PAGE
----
Great Glen Canoe Trail Blog
This Great Glen Canoe Trail is a paddling trip is a unique and special way to explore Scotland, taking in some of its finest scenery from the viewpoint of the river. A holiday without traffic and queues, an adventure on the water can be stress free as well as exciting, challenging and rewarding. The Great Glen Canoe Trail is one of Scotland’s most popular expeditions, and for good reason. With majestic views of Ben Nevis, the historic canal systems and iconic Loch Ness, there are so many reasons to choose this as your adventure holiday.
The Great Glen Canoe Trail follows Scotland’s longest fault that stretches the whole length of the country, from Loch Linnhe in Fort William to the Moray Firth in Inverness. In effect, the Great Glen joins the Atlantic Ocean to the North Sea. The Caledonian Canal makes paddling this great journey possible- with 22 miles of man-made canal systems and 38 miles over three Lochs.
The Great Glen Canoe Trail starts at Neptune’s Staircase in Fort William within sight of Ben Nevis, an impressive flight of eight locks, the longest in the UK. After a quick coffee or an ice cream next to the lock gates, it is time to load the boats and get on the water. Entering your boat is made easy with floating pontoons at either end of every lock. A cruisy start along the canal offers the chance to either learn some new paddling skills or refresh your memory. After a few kilometres of practice, you enter the first of the big Lochs along the way- Loch Lochy. It is a stunning Loch with a breath-taking backdrop of Ben Nevis. It is upon this Loch with this impressive view that the first night is spent. Wild camping is a liberating way to travel Scotland, giving you access to some memorable spots. With tents set up along the forest-lined beach, a refreshing dip at sunset is too tempting to miss. Meals cooked together on camping stoves and the chance to swap stories over a campfire are quality moments that give the holiday that true sense of adventures in the wild.
The next morning, you will unzip your tent door to the crystal-clear reflection of great mountains on the water. A morning paddle is the best way to shake off sleep and by early afternoon, you will find yourself at the opposite end of the Loch, where a hidden little gem awaits you. After a short portage (carrying canoes and kit past the lock gates) you are rewarded with a refreshing cold drink on the sunlit deck of the ‘Eagle Barge’. You can relax and enjoy the activity around you with a pint of local ale or a hearty pub lunch. After a well-deserved pit stop, you follow the canal a short distance to Loch Oich, the smallest of the three Lochs along the way. Halfway along this Loch is your next camp spot for the evening, with fire pits and another opportunity to go for a swim.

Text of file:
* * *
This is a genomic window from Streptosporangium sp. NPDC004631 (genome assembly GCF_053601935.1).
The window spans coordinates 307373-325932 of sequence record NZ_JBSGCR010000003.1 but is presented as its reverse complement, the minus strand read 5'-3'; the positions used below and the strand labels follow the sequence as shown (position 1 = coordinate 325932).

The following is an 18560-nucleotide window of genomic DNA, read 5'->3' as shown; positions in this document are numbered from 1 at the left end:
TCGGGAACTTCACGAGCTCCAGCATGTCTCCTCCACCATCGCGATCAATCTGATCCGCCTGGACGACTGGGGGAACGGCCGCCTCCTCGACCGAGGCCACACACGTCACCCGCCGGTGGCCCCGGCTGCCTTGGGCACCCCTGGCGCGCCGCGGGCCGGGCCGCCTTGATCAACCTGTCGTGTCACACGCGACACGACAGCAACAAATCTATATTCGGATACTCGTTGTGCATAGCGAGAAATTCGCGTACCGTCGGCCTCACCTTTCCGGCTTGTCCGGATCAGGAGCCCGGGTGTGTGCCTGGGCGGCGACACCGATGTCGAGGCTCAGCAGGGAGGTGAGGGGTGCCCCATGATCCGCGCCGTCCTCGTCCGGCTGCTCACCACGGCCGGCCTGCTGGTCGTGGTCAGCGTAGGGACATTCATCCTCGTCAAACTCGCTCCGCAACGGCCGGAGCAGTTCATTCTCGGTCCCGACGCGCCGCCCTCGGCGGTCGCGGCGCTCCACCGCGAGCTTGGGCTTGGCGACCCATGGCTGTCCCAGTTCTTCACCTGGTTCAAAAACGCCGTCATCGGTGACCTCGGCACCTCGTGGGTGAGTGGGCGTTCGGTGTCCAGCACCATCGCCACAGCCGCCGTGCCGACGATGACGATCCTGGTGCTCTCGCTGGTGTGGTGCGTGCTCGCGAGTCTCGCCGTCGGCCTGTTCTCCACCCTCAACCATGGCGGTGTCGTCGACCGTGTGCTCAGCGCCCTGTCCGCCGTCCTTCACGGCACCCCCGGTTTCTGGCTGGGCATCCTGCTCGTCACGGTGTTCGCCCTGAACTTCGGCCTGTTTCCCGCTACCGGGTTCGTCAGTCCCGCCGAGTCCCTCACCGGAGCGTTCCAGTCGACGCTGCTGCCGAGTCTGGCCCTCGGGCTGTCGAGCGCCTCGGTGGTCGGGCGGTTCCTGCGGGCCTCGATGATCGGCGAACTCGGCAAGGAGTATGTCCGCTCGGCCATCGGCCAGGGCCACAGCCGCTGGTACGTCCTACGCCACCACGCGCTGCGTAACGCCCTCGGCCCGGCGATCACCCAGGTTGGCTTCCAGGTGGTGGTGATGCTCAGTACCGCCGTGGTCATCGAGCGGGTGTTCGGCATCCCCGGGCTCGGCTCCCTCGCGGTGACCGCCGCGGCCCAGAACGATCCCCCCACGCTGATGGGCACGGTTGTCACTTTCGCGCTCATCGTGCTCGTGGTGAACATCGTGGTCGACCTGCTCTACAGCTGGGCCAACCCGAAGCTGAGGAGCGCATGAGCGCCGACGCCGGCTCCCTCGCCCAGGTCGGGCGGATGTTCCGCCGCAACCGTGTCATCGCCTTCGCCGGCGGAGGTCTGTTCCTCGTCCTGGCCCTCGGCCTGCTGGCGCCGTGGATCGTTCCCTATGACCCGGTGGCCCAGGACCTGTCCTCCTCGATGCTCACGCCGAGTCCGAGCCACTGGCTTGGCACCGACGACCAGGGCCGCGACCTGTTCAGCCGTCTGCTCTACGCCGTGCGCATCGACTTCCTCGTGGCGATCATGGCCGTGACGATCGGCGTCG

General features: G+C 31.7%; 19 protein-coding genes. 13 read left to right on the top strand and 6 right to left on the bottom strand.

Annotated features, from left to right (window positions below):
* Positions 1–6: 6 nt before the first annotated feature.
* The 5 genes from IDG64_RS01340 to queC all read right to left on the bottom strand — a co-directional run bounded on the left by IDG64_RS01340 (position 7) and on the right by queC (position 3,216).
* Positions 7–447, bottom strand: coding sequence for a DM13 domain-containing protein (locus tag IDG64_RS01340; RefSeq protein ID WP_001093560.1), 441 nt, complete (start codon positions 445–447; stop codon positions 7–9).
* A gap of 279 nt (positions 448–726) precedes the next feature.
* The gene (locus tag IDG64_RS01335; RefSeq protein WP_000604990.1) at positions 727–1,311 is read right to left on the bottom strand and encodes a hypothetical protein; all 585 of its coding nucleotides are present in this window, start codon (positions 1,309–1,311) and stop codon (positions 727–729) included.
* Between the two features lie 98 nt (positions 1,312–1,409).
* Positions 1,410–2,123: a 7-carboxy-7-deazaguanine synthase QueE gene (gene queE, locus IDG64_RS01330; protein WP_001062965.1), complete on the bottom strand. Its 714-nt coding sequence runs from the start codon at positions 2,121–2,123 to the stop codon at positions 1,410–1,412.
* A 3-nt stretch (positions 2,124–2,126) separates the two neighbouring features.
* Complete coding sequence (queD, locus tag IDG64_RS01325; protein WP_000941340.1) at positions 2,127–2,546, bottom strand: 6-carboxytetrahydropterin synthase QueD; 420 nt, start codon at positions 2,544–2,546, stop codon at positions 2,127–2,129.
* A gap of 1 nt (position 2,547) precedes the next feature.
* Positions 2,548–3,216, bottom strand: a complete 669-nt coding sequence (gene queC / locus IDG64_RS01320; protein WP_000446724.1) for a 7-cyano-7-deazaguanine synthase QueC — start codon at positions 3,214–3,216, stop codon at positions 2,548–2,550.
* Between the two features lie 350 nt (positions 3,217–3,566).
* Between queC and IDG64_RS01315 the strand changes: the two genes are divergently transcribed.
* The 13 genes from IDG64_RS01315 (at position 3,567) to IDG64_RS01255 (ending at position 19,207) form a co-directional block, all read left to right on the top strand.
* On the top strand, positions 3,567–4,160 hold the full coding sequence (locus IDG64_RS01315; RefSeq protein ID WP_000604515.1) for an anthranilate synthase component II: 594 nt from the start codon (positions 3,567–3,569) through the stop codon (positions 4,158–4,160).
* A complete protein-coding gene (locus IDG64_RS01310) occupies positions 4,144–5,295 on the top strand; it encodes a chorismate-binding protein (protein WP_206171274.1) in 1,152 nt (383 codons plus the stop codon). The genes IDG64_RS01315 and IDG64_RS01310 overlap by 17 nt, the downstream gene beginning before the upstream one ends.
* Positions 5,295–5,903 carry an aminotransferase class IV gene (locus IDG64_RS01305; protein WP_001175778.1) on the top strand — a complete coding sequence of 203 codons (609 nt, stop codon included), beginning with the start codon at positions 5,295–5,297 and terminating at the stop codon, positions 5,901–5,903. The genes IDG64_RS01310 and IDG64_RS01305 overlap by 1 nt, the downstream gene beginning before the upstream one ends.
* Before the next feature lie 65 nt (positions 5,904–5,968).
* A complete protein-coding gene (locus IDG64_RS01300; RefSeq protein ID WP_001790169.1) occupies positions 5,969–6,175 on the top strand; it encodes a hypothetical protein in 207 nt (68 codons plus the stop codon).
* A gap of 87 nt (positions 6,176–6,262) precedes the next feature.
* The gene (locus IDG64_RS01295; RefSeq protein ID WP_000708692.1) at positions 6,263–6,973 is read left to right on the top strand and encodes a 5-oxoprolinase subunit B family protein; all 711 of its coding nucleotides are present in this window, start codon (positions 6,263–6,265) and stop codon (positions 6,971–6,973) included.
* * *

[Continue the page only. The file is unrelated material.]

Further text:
Day three follows the meandering canals to Fort Augustus, a very popular town set around a striking staircase of lock gates, and the gateway to the impressive Loch Ness. With the camp spot just a short walk from town, you have a bit of time to visit some local attractions in town and stop for a loch-side chippy and a pint. It is also home to some award-winning gelato.
On day four of the Great Glen Canoe Trail you will embark on the quest to sight Nessie whilst paddling the first section of Loch Ness. Loch Ness is an impressive feature of the Great Glen way, with a length spanning 23 miles and an average depth of 130m. It holds more water than all the lakes and reservoirs in England and Wales put together. Sometimes it can give the impression of paddling at sea. It can often be one of the most challenging sections of the trip and split over two days with a stop in Drumnadrochit. As you paddle toward Urquhart Bay, you are rewarded with a spectacular view of Urquhart Castle. An incredibly popular tourist attraction, the ruins have one of the most majestic situations of any castle in Scotland, and what better way to approach it than by the Loch itself. Drumnadrochit offers another little gem of a wild camp spot with loch-side views and a maze of forest tracks to explore. If you fancy a wander into town, it is just a short stroll to a number of pubs and restaurants.
Day five sees you to the end of your trip, with a morning paddle to complete Loch Ness. With the satisfying success of paddling the entire length of this remarkable Loch under your belt, the remainder of the journey meanders through the canals toward Inverness.
The Great Glen Canoe Trail encompasses everything that a holiday in the Highlands should. The excitement of embarking on an adventure through the wild, the challenge of learning new skills, the rewarding sense of achievement that comes from paddling through the environment, the peace and tranquillity of the Lochs, the sense of freedom that wild camping gives you, the opportunity to explore some of Scotland’s loch-side towns, meeting new people, unique views from the water and so much more. Yes, you may be a little tired at the end of it, but I guarantee it will be worth it. It is a trip that will manifest memories to last a lifetime.